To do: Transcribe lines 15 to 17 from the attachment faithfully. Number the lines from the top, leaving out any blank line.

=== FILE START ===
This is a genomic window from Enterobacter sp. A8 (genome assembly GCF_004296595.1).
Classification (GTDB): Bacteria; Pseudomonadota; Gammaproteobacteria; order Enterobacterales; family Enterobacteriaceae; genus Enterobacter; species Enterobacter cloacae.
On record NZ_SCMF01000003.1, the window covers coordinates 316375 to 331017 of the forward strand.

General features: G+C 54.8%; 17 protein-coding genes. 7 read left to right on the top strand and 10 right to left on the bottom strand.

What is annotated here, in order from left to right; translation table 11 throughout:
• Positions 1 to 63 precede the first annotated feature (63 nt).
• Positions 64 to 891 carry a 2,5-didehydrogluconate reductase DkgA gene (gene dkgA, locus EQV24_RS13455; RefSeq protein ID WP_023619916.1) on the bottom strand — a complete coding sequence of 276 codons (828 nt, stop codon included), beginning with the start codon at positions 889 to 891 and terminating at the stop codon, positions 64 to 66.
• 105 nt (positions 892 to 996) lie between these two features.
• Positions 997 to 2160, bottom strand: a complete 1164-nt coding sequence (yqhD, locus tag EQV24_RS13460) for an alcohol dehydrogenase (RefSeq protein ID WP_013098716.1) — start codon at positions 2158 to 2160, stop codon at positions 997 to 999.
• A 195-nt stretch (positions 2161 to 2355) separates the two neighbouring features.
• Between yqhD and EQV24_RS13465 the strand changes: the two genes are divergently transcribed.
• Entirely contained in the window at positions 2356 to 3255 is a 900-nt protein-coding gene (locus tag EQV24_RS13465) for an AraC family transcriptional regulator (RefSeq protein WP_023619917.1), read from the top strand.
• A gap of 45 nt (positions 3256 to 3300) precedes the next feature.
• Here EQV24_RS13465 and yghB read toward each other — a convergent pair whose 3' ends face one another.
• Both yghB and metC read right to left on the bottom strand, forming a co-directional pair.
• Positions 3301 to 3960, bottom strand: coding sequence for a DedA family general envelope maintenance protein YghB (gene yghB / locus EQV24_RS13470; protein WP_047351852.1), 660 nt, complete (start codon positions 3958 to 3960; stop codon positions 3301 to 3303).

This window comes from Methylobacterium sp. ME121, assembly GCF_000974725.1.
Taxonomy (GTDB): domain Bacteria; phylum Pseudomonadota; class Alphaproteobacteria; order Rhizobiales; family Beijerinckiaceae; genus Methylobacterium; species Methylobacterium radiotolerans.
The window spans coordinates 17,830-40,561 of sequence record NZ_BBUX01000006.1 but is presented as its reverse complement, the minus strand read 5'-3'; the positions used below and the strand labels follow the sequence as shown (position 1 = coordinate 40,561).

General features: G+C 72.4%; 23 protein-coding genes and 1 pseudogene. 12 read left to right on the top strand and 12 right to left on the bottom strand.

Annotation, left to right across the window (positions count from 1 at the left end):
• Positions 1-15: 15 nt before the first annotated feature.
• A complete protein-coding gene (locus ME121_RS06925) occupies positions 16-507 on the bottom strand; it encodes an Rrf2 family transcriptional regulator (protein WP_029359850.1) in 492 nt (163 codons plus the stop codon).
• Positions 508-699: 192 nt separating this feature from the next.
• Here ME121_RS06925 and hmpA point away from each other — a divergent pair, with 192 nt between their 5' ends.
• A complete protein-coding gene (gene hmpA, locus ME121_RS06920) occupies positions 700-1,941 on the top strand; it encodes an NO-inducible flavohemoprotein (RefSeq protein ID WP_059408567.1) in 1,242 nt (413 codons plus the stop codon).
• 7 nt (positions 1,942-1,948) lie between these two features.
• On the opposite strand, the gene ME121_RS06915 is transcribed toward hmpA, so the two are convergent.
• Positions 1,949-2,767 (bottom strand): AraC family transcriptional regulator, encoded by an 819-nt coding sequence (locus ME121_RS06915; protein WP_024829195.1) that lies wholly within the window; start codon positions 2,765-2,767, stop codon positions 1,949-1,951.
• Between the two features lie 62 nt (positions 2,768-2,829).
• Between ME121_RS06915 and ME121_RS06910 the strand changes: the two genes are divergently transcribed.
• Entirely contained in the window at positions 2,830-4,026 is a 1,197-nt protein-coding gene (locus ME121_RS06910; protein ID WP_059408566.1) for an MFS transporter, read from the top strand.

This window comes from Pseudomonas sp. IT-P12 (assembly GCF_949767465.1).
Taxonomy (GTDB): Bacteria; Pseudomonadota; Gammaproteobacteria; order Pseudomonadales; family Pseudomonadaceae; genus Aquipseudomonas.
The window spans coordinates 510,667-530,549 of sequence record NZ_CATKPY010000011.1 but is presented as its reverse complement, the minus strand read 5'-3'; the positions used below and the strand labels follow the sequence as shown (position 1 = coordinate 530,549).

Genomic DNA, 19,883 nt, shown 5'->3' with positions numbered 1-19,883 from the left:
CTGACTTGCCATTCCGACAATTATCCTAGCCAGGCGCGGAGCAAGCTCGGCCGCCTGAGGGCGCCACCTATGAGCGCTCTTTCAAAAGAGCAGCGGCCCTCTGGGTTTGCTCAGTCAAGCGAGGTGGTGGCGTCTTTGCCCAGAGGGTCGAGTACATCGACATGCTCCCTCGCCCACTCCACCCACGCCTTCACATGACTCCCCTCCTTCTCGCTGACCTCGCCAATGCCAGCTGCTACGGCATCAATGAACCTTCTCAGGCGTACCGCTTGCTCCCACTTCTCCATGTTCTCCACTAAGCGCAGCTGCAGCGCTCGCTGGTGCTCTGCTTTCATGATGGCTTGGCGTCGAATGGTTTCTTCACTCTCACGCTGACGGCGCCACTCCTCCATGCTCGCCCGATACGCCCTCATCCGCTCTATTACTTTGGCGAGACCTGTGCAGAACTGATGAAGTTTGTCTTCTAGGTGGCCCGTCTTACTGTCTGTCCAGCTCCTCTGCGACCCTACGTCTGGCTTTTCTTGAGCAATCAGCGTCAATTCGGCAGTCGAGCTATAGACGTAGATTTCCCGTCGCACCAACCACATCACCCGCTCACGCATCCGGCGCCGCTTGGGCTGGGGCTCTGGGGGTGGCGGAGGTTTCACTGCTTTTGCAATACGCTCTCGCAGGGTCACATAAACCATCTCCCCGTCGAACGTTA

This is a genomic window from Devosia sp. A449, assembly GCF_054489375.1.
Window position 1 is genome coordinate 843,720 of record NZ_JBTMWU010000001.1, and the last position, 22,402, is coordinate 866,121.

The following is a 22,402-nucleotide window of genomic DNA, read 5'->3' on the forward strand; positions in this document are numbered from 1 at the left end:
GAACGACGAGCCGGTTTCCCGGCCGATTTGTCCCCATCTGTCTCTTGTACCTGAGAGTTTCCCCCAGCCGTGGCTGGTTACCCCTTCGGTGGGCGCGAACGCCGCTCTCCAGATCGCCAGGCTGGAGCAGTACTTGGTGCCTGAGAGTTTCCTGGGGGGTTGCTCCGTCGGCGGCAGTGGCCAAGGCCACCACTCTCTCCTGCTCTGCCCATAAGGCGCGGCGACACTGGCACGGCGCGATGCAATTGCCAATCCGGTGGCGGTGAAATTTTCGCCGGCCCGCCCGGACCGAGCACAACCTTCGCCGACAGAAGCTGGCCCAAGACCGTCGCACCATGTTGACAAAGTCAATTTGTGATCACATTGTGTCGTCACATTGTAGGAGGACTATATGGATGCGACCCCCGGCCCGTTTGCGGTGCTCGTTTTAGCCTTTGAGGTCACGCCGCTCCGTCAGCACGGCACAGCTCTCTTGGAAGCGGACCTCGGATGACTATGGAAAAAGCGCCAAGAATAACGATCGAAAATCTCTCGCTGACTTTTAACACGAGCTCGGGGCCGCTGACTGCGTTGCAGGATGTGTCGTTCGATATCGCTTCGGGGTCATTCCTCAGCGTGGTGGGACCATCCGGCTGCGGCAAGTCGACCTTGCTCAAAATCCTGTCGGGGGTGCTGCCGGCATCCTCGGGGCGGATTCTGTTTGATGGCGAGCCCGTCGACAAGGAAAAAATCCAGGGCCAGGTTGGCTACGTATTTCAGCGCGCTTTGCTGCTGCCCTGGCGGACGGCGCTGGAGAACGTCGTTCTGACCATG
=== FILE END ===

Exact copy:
• Both yghB and metC read right to left on the bottom strand, forming a co-directional pair.
• Positions 3301 to 3960, bottom strand: coding sequence for a DedA family general envelope maintenance protein YghB (gene yghB / locus EQV24_RS13470; protein WP_047351852.1), 660 nt, complete (start codon positions 3958 to 3960; stop codon positions 3301 to 3303).

This window comes from Methylobacterium sp. ME121, assembly GCF_000974725.1.